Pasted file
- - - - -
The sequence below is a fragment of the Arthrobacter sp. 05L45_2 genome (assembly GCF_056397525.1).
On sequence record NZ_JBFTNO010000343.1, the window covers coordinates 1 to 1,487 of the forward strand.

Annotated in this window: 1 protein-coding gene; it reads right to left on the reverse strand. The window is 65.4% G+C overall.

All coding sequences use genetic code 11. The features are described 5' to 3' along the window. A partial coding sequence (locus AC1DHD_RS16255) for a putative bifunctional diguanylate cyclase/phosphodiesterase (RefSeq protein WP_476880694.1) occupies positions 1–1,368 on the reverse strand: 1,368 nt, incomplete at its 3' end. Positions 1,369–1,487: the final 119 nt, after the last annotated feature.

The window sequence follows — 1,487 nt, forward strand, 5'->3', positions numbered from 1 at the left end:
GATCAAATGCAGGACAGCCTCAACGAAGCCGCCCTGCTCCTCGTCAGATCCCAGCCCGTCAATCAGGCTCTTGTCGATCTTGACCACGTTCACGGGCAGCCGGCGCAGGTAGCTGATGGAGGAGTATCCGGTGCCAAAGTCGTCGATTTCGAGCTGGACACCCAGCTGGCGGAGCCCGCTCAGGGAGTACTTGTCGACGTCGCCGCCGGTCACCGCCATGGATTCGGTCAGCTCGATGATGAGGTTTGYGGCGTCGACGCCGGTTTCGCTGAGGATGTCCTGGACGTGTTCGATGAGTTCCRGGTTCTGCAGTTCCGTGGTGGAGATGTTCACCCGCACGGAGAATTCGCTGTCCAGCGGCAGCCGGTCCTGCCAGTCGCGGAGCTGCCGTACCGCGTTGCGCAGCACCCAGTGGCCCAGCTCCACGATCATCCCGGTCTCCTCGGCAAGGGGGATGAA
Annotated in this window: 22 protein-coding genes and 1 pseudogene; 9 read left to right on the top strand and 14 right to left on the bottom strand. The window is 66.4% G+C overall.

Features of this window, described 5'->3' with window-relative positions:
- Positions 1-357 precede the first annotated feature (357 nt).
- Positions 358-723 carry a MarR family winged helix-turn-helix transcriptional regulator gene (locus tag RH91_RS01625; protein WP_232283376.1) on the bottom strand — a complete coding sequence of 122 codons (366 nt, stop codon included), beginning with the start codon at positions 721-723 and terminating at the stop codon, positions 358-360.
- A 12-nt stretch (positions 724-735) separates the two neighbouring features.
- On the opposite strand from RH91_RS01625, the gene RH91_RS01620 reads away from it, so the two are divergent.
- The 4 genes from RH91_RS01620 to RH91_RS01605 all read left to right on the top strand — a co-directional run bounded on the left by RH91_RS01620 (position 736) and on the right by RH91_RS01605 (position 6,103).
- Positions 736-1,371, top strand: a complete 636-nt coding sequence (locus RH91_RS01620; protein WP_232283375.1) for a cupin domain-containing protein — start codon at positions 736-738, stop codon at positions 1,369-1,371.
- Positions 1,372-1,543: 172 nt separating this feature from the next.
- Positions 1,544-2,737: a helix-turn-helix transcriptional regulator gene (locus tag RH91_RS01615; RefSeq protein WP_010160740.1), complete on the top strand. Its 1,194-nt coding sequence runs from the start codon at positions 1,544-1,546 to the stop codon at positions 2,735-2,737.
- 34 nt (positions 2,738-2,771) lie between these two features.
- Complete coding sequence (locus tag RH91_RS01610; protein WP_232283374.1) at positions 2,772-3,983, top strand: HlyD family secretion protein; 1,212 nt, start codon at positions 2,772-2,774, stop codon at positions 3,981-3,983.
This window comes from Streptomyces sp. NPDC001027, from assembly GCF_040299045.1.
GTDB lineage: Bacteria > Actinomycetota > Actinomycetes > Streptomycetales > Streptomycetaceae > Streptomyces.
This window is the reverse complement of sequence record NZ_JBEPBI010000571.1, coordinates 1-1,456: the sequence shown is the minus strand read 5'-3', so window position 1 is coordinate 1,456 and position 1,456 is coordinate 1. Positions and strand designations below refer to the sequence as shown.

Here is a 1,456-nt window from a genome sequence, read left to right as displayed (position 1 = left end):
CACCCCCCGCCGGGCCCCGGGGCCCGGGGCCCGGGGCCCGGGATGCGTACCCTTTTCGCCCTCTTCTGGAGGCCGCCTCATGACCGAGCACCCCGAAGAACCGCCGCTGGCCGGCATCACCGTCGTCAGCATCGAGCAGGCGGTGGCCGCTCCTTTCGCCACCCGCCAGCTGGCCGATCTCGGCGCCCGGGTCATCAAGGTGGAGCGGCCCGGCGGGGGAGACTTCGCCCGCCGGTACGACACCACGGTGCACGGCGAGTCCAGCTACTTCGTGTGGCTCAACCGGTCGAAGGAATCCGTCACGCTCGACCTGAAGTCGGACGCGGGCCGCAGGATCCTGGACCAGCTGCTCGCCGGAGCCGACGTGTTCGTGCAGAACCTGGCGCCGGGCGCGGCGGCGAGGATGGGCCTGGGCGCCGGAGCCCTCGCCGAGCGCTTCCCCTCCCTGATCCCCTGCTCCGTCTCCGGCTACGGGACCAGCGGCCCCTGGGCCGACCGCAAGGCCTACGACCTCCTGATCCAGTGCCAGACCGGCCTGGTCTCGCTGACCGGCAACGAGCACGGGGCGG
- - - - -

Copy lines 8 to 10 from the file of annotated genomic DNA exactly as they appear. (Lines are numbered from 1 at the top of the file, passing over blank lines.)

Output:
Features of this window, described 5'->3' with window-relative positions:
- Positions 1-357 precede the first annotated feature (357 nt).
- Positions 358-723 carry a MarR family winged helix-turn-helix transcriptional regulator gene (locus tag RH91_RS01625; protein WP_232283376.1) on the bottom strand — a complete coding sequence of 122 codons (366 nt, stop codon included), beginning with the start codon at positions 721-723 and terminating at the stop codon, positions 358-360.